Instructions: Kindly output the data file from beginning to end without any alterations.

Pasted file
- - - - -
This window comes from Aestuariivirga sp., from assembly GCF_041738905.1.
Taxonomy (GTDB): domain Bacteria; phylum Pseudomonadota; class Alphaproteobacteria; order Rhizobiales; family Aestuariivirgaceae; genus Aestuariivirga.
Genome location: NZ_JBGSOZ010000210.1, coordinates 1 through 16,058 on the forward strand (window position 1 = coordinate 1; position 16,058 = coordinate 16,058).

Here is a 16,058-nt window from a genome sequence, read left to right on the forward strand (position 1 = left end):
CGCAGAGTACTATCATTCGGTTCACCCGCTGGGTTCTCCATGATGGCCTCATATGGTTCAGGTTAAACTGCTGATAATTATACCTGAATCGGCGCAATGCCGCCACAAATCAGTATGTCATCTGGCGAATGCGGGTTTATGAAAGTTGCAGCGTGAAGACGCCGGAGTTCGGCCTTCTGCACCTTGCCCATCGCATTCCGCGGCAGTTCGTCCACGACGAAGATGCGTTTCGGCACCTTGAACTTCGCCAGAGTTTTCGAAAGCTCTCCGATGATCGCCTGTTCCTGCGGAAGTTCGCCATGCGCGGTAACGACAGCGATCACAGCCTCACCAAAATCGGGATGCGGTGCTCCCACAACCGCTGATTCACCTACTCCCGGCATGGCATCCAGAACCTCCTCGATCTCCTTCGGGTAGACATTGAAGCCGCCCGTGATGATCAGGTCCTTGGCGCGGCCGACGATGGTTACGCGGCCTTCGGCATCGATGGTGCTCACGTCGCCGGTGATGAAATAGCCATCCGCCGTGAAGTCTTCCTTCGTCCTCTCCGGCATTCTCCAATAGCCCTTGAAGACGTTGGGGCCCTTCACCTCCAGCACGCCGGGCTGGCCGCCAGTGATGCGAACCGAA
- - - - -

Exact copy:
This window comes from Aestuariivirga sp., from assembly GCF_041738905.1.
Taxonomy (GTDB): domain Bacteria; phylum Pseudomonadota; class Alphaproteobacteria; order Rhizobiales; family Aestuariivirgaceae; genus Aestuariivirga.
Genome location: NZ_JBGSOZ010000210.1, coordinates 1 through 16,058 on the forward strand (window position 1 = coordinate 1; position 16,058 = coordinate 16,058).

Here is a 16,058-nt window from a genome sequence, read left to right on the forward strand (position 1 = left end):
CGCAGAGTACTATCATTCGGTTCACCCGCTGGGTTCTCCATGATGGCCTCATATGGTTCAGGTTAAACTGCTGATAATTATACCTGAATCGGCGCAATGCCGCCACAAATCAGTATGTCATCTGGCGAATGCGGGTTTATGAAAGTTGCAGCGTGAAGACGCCGGAGTTCGGCCTTCTGCACCTTGCCCATCGCATTCCGCGGCAGTTCGTCCACGACGAAGATGCGTTTCGGCACCTTGAACTTCGCCAGAGTTTTCGAAAGCTCTCCGATGATCGCCTGTTCCTGCGGAAGTTCGCCATGCGCGGTAACGACAGCGATCACAGCCTCACCAAAATCGGGATGCGGTGCTCCCACAACCGCTGATTCACCTACTCCCGGCATGGCATCCAGAACCTCCTCGATCTCCTTCGGGTAGACATTGAAGCCGCCCGTGATGATCAGGTCCTTGGCGCGGCCGACGATGGTTACGCGGCCTTCGGCATCGATGGTGCTCACGTCGCCGGTGATGAAATAGCCATCCGCCGTGAAGTCTTCCTTCGTCCTCTCCGGCATTCTCCAATAGCCCTTGAAGACGTTGGGGCCCTTCACCTCCAGCACGCCGGGCTGGCCGCCAGTGATGCGAACCGAA